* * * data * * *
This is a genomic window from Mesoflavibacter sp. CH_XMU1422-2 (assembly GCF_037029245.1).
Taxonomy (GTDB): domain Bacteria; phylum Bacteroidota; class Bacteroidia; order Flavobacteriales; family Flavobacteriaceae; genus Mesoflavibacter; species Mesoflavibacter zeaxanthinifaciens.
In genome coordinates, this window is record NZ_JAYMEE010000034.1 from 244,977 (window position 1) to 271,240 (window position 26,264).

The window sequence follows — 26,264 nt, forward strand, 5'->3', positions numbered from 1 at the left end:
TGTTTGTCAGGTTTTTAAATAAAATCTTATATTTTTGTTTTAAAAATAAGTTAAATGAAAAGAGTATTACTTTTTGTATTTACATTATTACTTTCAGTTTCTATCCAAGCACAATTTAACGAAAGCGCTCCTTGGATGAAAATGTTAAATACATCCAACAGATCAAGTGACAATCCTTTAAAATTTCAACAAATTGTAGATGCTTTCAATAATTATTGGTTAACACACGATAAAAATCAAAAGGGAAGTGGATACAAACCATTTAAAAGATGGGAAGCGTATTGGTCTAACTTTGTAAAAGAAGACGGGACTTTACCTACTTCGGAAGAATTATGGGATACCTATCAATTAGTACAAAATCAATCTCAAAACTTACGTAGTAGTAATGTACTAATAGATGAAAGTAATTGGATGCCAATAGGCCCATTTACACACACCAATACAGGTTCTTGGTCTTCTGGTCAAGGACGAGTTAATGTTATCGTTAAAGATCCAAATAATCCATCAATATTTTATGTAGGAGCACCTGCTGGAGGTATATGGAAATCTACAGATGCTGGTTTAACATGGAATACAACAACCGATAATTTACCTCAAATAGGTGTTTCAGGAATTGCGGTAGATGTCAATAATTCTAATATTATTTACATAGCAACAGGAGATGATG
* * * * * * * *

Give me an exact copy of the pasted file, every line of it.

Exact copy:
This is a genomic window from Mesoflavibacter sp. CH_XMU1422-2 (assembly GCF_037029245.1).
Taxonomy (GTDB): domain Bacteria; phylum Bacteroidota; class Bacteroidia; order Flavobacteriales; family Flavobacteriaceae; genus Mesoflavibacter; species Mesoflavibacter zeaxanthinifaciens.
In genome coordinates, this window is record NZ_JAYMEE010000034.1 from 244,977 (window position 1) to 271,240 (window position 26,264).

The window sequence follows — 26,264 nt, forward strand, 5'->3', positions numbered from 1 at the left end:
TGTTTGTCAGGTTTTTAAATAAAATCTTATATTTTTGTTTTAAAAATAAGTTAAATGAAAAGAGTATTACTTTTTGTATTTACATTATTACTTTCAGTTTCTATCCAAGCACAATTTAACGAAAGCGCTCCTTGGATGAAAATGTTAAATACATCCAACAGATCAAGTGACAATCCTTTAAAATTTCAACAAATTGTAGATGCTTTCAATAATTATTGGTTAACACACGATAAAAATCAAAAGGGAAGTGGATACAAACCATTTAAAAGATGGGAAGCGTATTGGTCTAACTTTGTAAAAGAAGACGGGACTTTACCTACTTCGGAAGAATTATGGGATACCTATCAATTAGTACAAAATCAATCTCAAAACTTACGTAGTAGTAATGTACTAATAGATGAAAGTAATTGGATGCCAATAGGCCCATTTACACACACCAATACAGGTTCTTGGTCTTCTGGTCAAGGACGAGTTAATGTTATCGTTAAAGATCCAAATAATCCATCAATATTTTATGTAGGAGCACCTGCTGGAGGTATATGGAAATCTACAGATGCTGGTTTAACATGGAATACAACAACCGATAATTTACCTCAAATAGGTGTTTCAGGAATTGCGGTAGATGTCAATAATTCTAATATTATTTACATAGCAACAGGAGATGATG